Tag Archives: Baptist

If I Had Preached…

One of the gifts our congregation gives to their ministers is an occasional sabbatical—a time to get away and rest and recover.  That is what I am doing January-February.  It is a wonderful time to just be, to read books that don’t have anything to do with a sermon, to think about things that I don’t have time to think about during “normal” time.

But these are not normal times.  This past week my daughter texted me wondering if I was glad or relieved that I wasn’t preaching this week.  I said, “Yes.” 

I didn’t preach this week.  Instead I worshipped with the congregation of Watts Street Baptist Church in Durham and heard a wonderful sermon from my friend Dorisanne Cooper. 

But the events of this past week, especially with the immigration ban, got me thinking about what I would have said if I had been preaching.  It isn’t complete, but here is what I think I would have said.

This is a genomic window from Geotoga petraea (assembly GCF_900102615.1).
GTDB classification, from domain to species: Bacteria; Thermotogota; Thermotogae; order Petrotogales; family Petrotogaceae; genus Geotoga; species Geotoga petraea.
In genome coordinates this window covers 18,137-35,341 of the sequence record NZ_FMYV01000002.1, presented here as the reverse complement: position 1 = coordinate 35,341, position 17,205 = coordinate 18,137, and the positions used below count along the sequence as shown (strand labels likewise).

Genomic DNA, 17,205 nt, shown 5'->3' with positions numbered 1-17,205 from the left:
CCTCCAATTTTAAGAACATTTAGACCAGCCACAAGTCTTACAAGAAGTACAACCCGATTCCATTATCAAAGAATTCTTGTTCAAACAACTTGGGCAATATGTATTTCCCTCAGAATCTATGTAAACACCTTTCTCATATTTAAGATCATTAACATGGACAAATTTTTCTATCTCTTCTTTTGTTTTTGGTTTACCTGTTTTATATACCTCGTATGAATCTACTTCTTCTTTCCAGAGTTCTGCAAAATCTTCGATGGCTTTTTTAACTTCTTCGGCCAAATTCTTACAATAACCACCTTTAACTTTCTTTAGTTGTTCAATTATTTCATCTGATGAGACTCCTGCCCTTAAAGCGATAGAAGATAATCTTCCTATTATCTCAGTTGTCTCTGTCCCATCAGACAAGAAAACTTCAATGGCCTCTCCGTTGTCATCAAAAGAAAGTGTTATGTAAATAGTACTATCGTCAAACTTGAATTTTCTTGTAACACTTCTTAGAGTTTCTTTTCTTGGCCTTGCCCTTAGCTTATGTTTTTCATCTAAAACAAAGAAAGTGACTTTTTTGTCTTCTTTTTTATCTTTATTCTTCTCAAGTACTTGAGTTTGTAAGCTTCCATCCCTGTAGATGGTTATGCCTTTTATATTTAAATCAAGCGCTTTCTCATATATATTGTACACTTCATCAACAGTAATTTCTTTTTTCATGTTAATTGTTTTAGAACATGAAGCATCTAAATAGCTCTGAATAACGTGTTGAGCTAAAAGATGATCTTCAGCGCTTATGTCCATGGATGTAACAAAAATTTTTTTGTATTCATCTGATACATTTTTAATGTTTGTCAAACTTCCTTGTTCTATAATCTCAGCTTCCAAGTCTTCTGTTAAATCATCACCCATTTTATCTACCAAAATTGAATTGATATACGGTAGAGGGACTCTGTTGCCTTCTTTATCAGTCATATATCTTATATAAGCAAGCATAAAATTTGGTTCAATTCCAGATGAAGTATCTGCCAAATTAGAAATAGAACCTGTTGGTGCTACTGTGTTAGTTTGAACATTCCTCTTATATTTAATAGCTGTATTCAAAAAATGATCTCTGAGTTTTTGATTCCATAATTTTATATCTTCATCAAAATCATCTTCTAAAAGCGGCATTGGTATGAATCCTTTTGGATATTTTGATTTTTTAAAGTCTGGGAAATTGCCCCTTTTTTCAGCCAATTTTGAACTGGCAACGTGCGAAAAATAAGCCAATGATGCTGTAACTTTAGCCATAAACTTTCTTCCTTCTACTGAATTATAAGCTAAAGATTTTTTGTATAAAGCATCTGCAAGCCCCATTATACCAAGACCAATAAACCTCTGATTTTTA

The fall of 1978 I had the privilege of studying in London.  During our break a group of us traveled around Europe—Cologne, Munich, Interlaken, Rome.  I left the group to visit some friends who were studying in Venice, but then had the task of making my way across Europe, to London, alone.

Now remember that I am an American, which means I speak English.  Only English.  For several days I had the chore of trying to read menus, find restrooms, get directions.  You can only imagine my relief when I finally boarded the ferry in Calais that would take me across the English Channel to England.